INDIFFERENCE CURVES: SUBSTITUTION EFFECT
| SUBSTITUTION EFFECT
In the previous section on income effect we have discussed how a consumer rearranges her/his optimal consumption combination, to once again maximize utility of her/his spendable income, as a response to a change in her/his income. We have also seen consumer's responses to income changes in case of different types of goods.
| After reading this chapter, you are expected to learn about:|
1. How consumers arrive at optimal consumption in response to change in relative prices?
| Substitution Effect: Related Concepts|
In this section we are going to study substitution effect. In other words, understand how the optimal consumption combination changes as a result of change in the relative price alone, real income of the consumer remaining unchanged.
We need to understand here the meaning of relative price change and real income remaining unchanged.
In relative price change, comparison is between prices of two goods. For example, between goods X and Y, good X becoms relatively cheaper (costlier) when price of good X (Px)decreases (increases)with price of good Y remaining unchanged.
The real income on the other hand shows purchasing power of the money income. For the given money income, whenever price of a good changes then the purchasing power of consumer's money income increases and so also her/his real income. For example suppose a consumer is spending her/his money income on good X. When the price of the good X decreases, the consumer's purchasing power increases and with same money income she/he is able to purchase more of good X.
Now, a substitution effect shows change in the consumer’s optimal consumption combination on account of change in the relative price alone and thereby changes in her/his quantity purchased of goods X and Y, real income of the consumer remaining unchanged.
Note that consumer's real income changes whenever there is a relative price change. Then, how do we study substitution effect which shows changes in consumer's purchases on account of relative price changes, consumer's real income remaining unchanged?
A compensatory variation in money income method is used to neutralize the real income change that takes place on account of the relative price change. The consumer's money income is sufficiently adjusted to compensate her/him for real income changes on account of change in the price of a good.
Solve the following activity to gain adequate clarity on the concepts just discussed, before we move on to understanding substitution effect with the help of indifference curves.
| Hicksian Substitution Effect|
A substitution effect shows change in consumer's optimal consumption combination as a result of change in the relative price alone, real income of the consumer remaining unchanged. Substitution effect is shown in Figure 1. It starts with the initial optimal consumption combination attained at point e at which OX units of good X and OY units of good Y are purchased.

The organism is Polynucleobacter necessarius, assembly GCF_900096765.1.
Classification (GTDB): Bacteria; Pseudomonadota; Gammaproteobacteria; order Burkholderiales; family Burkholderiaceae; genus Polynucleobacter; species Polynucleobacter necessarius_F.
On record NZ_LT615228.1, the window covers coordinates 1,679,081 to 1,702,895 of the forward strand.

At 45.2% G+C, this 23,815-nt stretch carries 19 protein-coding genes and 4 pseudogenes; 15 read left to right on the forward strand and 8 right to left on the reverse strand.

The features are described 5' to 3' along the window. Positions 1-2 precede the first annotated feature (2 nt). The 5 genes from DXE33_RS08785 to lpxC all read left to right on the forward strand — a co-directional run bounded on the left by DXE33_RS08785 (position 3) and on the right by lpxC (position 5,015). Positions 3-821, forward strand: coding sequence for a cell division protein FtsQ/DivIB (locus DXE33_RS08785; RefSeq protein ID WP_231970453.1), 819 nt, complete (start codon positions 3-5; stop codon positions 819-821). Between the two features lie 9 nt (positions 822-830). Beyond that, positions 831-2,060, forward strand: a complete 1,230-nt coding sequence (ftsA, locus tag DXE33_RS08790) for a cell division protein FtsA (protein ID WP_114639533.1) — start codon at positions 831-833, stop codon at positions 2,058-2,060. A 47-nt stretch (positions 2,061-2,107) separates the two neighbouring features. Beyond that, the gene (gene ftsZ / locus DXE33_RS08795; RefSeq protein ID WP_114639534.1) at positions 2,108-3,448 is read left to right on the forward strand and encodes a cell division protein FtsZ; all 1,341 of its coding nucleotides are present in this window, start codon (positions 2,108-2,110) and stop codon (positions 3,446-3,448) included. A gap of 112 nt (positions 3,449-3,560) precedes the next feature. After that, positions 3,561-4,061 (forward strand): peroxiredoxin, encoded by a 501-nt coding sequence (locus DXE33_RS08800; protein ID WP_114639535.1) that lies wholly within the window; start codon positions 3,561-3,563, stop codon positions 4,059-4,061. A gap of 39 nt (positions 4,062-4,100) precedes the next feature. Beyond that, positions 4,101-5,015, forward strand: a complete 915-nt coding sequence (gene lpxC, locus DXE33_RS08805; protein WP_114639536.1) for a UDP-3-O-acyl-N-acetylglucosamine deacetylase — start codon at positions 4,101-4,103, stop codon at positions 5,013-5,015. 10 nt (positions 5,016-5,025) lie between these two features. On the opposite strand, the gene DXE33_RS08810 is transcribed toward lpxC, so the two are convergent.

When the price of good X decreases, the budget constraint then becomes flatter, as the lower end point moves rightward. This is shown by budget constraint PL1. The real income of the consumer also increases. This increase in real income will be neutralized through Compensatory Variation in Money Income so that the real income of the consumer remains unchanged. In other words we need to reduce consumer's money income to bring her/him at initial real income level. This adjustment in money income shifts the budget constraint backwards and it is a parallel shift as shown by the price line AB.
The relative prices of goods X and Y are different on budget constraint AB than on the budget constraint PL. Good X is relatively cheaper to good Y on budget constraint PL1 than budget constraint PL. This is because budget constraint PL1 is obtained when the price of good X decreases, price of good Y remaining unchanged. Similarly, good X is relatively cheaper to good Y on budget constraint AB, as it is parallel to PL1.
Thus, good X is relatively cheaper to good Y on budget constraint AB than on budget constraint PL. However, Consumer's real income on budget constraint AB is same as her/his real income on budget constraint PL, as budget constraint AB is obtained through compensatory variation in consumer's money income.
Figure.1 shows that on the new budget constraint AB, obtained after compensatory variation in money income, the consumer attains optimal consumption combination at point e1 which is on the same indifference curve U and purchases OX1 units of good X and OY1 units of good Y.
Thus, consumer's movement from optimal consumption combination e to e1 shows substitution effect. Similarly, increase in her/his consumption of good X by XX1 and decrease in consumption of good Y by YY1 is on account of change in the relative price alone, real income of the consumer remaining unchanged.
Thus a substituion effect shows consumers preference for relatively cheaper goods. In the case of a substitution effect the consumer remains on the same indifference curve. Chart 1 presents a summary of Figure.1.
| Slutsky Substitution Effect|